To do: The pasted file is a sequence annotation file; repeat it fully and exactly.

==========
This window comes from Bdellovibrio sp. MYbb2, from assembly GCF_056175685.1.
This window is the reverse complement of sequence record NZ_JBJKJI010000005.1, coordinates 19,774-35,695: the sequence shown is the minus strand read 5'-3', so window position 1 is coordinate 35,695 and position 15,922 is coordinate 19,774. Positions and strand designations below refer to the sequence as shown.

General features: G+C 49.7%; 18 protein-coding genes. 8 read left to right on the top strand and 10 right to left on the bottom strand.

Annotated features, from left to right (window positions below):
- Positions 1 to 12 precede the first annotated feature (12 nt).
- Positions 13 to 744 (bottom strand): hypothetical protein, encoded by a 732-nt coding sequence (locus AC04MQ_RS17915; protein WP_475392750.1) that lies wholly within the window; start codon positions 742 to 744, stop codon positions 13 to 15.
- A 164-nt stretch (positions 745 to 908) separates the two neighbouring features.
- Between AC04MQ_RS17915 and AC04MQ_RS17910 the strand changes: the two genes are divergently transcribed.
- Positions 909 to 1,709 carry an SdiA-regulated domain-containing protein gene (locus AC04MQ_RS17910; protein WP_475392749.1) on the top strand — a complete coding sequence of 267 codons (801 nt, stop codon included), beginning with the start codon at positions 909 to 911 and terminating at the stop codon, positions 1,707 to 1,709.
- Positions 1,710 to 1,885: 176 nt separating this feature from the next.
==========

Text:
This window comes from Bdellovibrio sp. MYbb2, from assembly GCF_056175685.1.
This window is the reverse complement of sequence record NZ_JBJKJI010000005.1, coordinates 19,774-35,695: the sequence shown is the minus strand read 5'-3', so window position 1 is coordinate 35,695 and position 15,922 is coordinate 19,774. Positions and strand designations below refer to the sequence as shown.

General features: G+C 49.7%; 18 protein-coding genes. 8 read left to right on the top strand and 10 right to left on the bottom strand.

Annotated features, from left to right (window positions below):
- Positions 1 to 12 precede the first annotated feature (12 nt).
- Positions 13 to 744 (bottom strand): hypothetical protein, encoded by a 732-nt coding sequence (locus AC04MQ_RS17915; protein WP_475392750.1) that lies wholly within the window; start codon positions 742 to 744, stop codon positions 13 to 15.
- A 164-nt stretch (positions 745 to 908) separates the two neighbouring features.
- Between AC04MQ_RS17915 and AC04MQ_RS17910 the strand changes: the two genes are divergently transcribed.
- Positions 909 to 1,709 carry an SdiA-regulated domain-containing protein gene (locus AC04MQ_RS17910; protein WP_475392749.1) on the top strand — a complete coding sequence of 267 codons (801 nt, stop codon included), beginning with the start codon at positions 909 to 911 and terminating at the stop codon, positions 1,707 to 1,709.
- Positions 1,710 to 1,885: 176 nt separating this feature from the next.